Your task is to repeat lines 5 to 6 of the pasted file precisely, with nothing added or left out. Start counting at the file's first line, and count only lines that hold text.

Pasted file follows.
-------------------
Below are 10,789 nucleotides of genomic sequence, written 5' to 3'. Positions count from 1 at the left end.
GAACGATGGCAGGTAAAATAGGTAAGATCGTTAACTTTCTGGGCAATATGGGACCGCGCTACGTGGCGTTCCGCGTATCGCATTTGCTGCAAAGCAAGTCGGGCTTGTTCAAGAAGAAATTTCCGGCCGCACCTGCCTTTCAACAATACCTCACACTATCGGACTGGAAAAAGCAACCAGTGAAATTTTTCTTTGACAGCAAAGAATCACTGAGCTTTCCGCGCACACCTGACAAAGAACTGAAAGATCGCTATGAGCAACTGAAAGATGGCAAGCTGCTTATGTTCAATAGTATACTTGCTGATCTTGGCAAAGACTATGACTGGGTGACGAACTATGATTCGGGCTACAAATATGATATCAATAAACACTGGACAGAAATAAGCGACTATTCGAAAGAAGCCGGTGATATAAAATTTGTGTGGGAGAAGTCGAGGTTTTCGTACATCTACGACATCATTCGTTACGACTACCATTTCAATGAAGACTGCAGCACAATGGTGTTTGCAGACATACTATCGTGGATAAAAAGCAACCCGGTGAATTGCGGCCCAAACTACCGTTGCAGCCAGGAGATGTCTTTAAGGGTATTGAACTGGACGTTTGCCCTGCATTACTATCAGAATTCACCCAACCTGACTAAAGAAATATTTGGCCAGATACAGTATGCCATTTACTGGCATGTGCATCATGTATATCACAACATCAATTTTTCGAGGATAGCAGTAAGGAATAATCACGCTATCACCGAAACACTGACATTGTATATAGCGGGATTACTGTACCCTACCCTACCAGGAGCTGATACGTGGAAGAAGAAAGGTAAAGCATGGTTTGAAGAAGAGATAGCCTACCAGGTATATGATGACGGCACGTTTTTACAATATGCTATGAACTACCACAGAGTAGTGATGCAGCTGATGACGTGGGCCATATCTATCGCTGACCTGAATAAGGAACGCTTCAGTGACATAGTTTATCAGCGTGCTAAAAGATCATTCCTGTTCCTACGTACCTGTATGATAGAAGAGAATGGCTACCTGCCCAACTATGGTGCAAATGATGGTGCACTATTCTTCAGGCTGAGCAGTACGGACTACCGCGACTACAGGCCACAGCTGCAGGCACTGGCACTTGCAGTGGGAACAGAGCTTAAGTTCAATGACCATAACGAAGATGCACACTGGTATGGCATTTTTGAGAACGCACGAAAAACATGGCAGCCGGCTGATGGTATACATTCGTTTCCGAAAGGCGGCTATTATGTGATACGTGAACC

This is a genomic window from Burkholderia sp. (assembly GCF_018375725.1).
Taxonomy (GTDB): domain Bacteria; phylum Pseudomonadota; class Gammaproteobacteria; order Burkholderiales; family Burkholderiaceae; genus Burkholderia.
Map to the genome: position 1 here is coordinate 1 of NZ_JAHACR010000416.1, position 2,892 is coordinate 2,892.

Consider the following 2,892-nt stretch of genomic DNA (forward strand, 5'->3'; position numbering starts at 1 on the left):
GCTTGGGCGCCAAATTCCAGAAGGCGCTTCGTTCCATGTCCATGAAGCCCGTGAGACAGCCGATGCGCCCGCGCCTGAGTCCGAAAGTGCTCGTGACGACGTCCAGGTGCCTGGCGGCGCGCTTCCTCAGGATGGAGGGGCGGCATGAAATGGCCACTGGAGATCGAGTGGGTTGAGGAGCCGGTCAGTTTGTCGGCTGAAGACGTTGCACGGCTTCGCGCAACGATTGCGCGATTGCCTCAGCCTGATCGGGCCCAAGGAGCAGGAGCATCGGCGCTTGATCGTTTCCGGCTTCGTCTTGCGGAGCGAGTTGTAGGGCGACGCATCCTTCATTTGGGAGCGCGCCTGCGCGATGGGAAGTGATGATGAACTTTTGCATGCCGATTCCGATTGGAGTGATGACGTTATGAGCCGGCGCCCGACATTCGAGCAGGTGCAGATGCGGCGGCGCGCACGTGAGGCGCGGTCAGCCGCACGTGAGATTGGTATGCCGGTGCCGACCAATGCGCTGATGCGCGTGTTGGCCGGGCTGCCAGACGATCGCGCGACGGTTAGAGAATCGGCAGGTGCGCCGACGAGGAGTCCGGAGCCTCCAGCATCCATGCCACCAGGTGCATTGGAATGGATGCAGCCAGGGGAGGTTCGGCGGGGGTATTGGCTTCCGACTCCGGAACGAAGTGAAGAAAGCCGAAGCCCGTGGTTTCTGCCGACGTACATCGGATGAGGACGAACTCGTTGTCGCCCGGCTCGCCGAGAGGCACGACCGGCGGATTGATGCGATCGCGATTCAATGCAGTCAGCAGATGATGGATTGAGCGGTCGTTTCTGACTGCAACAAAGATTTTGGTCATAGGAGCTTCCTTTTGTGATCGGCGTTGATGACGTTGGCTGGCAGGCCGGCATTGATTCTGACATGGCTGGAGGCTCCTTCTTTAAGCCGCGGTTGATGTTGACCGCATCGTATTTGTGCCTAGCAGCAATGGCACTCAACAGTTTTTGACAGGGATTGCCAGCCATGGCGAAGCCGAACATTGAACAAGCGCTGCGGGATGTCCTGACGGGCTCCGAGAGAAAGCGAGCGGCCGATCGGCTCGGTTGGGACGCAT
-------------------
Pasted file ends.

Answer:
Map to the genome: position 1 here is coordinate 1 of NZ_JAHACR010000416.1, position 2,892 is coordinate 2,892.

Consider the following 2,892-nt stretch of genomic DNA (forward strand, 5'->3'; position numbering starts at 1 on the left):